Eczema: Conquering the Itch-Scratch Cycle in Atopic Dermatitis
Itching in multiple areas of the skin at the same time can drive patients and parents nuts. Eczema is a skin condition (dermatitis) that can occur in children and adults but often starts at a very young age. Males and females are almost equally affected, with the condition marked by a cycle of itching and scratching associated with reddening, weeping and oozing of the skin. Scarring and discoloration of the skin may occur after weeks to months of the itch-scratch cycle.
The chief complaint of older children and adults is of the constant, intense itching. Young children who are not yet able to verbalize their complaints sadly suffer through days and nights of what seems like habitual rubbing and scratching, often to the point of bleeding.
There are two major subtypes of eczema, atopic (allergic) and non-allergic. Atopic Dermatitis (AD) also referred to as allergic eczema, is the more common form of eczema that usually begins well before school age. In fact more than 60 percent of the time AD is diagnosed in the first year of life. Other terms used for this chronic dermatitis include hereditary eczema and atopic eczema. In developed countries somewhere between 10-20 percent of children and 1-3 percent of adults have AD.
How is atopic dermatitis diagnosed?
Atopic dermatitis is generally diagnosed by history and physical exam. Historical factors that include a family history of eczema or other allergic conditions may support the diagnosis. Visual appearance of the rash including pattern and distribution (how it looks and where it is located on the body) is crucial to the diagnosis. Skin biopsy is rarely needed since the rash has a fairly unique appearance and natural course. There is almost always a history of severe itching and scratching. The identification of allergic triggers (certain foods or environmental allergy triggers) through skin tests or blood tests further establishes the diagnosis.
What causes atopic dermatitis?
The cause of AD is not quite clear but much has been learned about the processes involved with it. There are three main factors associated with the emergence and progression of AD:
First, the skin loses its ability to prevent water loss. In other words, the skin is leaky, resulting in it drying out over time. Dry skin tends to be much itchier than adequately moisturized skin. In 2007 a gene responsible for normal skin barrier function was discovered to be abnormal in patients with AD. This gene is called filaggrin and has been intensively studied. Other genes that play a different role are currently under investigation.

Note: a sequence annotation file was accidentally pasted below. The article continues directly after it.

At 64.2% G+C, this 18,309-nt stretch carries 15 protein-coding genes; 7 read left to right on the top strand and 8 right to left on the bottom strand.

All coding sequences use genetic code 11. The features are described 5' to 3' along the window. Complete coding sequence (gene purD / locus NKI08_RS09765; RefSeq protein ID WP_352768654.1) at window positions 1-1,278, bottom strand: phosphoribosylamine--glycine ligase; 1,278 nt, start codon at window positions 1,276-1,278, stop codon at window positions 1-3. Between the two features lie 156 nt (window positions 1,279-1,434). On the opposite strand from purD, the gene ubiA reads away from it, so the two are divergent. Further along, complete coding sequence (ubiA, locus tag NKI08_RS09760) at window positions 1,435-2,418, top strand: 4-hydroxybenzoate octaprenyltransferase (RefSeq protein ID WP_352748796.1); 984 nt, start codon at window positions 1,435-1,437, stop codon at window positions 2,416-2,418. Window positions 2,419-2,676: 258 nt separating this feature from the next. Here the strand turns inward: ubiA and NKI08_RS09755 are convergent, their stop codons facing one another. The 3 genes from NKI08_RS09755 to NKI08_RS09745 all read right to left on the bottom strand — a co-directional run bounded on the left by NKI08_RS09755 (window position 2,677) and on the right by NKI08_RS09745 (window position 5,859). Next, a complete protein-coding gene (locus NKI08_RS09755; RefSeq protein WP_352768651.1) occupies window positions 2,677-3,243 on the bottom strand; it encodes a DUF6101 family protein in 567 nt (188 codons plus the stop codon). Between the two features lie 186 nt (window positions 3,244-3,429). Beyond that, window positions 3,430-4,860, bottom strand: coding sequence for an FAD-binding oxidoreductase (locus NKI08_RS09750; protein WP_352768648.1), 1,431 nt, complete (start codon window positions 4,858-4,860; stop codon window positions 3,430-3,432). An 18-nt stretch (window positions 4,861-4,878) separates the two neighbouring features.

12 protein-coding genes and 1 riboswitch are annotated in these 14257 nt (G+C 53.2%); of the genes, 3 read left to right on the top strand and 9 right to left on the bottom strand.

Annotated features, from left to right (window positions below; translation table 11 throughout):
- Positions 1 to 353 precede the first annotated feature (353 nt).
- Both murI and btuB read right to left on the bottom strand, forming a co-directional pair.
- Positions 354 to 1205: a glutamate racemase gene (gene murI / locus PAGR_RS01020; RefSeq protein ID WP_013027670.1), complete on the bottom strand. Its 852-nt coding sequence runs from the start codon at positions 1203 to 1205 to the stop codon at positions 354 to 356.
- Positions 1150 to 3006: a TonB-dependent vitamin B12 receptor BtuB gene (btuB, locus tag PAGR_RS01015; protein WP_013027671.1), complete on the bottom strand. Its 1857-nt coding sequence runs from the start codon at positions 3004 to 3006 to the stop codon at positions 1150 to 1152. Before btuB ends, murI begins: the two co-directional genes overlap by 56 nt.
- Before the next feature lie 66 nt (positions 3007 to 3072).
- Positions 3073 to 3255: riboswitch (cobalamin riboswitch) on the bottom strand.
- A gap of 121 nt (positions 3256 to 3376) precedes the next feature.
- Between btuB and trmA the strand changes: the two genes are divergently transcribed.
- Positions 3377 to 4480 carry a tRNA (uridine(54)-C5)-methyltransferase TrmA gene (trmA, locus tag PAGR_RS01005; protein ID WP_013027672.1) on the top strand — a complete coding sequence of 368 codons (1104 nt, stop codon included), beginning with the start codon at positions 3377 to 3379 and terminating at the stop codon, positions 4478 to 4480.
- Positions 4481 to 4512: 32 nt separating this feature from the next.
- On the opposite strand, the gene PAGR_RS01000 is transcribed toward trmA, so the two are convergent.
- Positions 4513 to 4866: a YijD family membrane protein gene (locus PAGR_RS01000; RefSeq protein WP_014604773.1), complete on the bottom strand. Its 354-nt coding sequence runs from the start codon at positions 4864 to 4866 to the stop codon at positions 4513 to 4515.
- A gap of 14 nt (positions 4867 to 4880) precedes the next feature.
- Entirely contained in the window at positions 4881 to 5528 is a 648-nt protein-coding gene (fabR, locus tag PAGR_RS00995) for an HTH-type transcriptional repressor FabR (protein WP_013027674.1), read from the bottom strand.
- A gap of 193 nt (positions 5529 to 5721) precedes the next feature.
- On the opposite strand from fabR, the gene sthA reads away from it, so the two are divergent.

Second, AD is associated with increased skin inflammation highlighted by the infiltration of various white blood cell types that release substances which promote further inflammation. Some of these substances have been identified and may be the target of future therapeutic agents. Allergic triggers may trigger this inflammatory process. The most common food triggers are in a group called the "Big Eight". They account for more than 90 percent of the food allergy triggers in AD. These include: milk, egg, wheat, soy, fin fish, shell fish, peanut and tree nut. Environmental factors may occasionally trigger AD and include dust mite, pollen and furred pets.
Third, the skin of patients who have AD is more susceptible to infection by certain bacterial and viral organisms which include staphylococcus, herpes and molluscum. Skin inflammation may be greatly intensified by infection from these and similar microbial organisms.
How is Atopic Dermatitis Treated?
Current treatment plans address the above three characteristics with three main goals:
Elimination of itching and scratching;
reduction and control skin inflammation; and
prevention of flare-ups, by:
- Aggressive skin moisturizing is crucial to managing AD. Finding an emollient which is well tolerated (doesn't burn) may be a challenge in itself. Your doctor may suggest certain over the counter formulas that have been more helpful in this setting.
- Avoiding certain foods and environmental allergy and irritant triggers may be critical to gaining control of AD. Allergy skin testing or blood test to identify food and environmental triggers is important in order to know what to avoid. Sometimes the elimination of one or two foods can make a world of difference in young children who have milk, egg or wheat allergy. Rarely, environmental triggers (cat, dog, dust mites) may play an important role in this disorder.
- Medications to reduce inflammation and itching include topical steroids and antihistamines respectively. Your doctor should provide guidelines which address how to acutely manage flare-ups and maintain control of inflammation in between them.
Successful management of atopic dermatitis requires a partnership with the patient, doctor and family. Treatment usually involves several life-style changes and home procedures that may early on seem fruitless. Learning as much as you can about the disease and new developments in treatment, may assist your doctor in helping you or your child. My next posting will elaborate on some of the latest approaches to treating atopic dermatitis.
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